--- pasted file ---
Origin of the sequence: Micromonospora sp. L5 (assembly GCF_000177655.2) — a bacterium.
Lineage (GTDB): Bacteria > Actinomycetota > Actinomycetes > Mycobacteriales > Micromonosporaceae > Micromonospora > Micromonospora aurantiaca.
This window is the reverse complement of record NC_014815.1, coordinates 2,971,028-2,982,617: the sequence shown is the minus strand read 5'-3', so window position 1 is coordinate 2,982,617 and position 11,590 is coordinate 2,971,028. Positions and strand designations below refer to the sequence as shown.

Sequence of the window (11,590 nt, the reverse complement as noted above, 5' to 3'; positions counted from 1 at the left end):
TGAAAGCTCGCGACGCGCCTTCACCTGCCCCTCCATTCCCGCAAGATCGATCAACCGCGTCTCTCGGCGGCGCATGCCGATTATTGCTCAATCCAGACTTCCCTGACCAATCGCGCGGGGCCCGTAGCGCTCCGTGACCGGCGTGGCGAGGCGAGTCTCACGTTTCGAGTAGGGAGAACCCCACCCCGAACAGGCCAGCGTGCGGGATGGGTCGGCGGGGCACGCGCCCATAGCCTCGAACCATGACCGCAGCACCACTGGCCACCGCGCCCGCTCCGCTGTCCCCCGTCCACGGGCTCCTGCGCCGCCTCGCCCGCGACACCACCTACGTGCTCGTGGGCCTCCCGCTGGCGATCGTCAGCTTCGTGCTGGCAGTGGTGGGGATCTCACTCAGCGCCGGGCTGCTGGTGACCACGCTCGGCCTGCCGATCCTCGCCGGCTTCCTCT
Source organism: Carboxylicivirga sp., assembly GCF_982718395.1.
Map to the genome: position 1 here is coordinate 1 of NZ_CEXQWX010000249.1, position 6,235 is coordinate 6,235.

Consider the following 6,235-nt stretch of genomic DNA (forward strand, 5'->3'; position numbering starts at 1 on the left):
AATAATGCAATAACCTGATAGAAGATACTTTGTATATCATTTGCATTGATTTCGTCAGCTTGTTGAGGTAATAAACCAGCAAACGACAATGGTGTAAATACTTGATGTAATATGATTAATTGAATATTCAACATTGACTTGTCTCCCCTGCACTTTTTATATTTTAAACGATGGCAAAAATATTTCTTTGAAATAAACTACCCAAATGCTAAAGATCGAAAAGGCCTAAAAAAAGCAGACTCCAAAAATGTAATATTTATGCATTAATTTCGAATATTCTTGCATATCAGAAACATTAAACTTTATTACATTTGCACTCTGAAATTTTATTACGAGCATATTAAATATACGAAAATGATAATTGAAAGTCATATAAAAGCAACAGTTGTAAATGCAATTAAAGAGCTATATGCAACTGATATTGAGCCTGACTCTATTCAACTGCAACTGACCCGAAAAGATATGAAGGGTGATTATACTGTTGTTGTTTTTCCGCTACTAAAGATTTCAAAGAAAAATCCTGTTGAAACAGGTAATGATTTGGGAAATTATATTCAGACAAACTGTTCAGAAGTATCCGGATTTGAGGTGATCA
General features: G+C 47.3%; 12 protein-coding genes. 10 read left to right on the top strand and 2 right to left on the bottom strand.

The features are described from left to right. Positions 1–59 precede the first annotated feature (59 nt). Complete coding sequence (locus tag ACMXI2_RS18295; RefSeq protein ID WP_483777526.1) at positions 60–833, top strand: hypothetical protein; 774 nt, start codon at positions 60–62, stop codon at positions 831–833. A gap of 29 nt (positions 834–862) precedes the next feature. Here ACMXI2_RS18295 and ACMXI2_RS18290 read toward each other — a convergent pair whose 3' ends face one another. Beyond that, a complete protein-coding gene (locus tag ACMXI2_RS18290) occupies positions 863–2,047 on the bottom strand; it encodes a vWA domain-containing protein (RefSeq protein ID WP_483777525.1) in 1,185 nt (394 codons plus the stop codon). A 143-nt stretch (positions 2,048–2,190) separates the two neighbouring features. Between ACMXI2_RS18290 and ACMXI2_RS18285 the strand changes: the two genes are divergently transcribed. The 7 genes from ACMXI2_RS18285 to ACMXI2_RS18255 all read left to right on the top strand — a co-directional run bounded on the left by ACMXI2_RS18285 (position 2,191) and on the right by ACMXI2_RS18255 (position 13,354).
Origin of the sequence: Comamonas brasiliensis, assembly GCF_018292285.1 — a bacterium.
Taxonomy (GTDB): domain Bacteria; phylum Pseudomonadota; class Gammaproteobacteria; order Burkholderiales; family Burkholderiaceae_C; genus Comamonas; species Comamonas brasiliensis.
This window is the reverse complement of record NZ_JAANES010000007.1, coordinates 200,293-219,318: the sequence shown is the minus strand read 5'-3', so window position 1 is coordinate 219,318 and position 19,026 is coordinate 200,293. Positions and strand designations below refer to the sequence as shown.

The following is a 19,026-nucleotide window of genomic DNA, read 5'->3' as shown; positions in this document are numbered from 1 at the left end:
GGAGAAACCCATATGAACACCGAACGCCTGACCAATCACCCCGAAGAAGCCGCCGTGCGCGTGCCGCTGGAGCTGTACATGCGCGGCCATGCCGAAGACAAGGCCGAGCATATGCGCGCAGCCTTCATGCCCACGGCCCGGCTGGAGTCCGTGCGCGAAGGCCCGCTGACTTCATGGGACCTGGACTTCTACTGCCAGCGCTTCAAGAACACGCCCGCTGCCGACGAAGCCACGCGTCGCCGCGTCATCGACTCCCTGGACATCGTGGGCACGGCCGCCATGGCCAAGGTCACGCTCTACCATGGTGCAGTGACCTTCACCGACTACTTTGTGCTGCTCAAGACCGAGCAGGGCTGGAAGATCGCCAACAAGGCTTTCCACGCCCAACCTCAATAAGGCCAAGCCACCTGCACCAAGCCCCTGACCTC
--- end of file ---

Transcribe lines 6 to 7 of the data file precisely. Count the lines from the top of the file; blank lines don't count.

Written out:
Source organism: Carboxylicivirga sp., assembly GCF_982718395.1.
Map to the genome: position 1 here is coordinate 1 of NZ_CEXQWX010000249.1, position 6,235 is coordinate 6,235.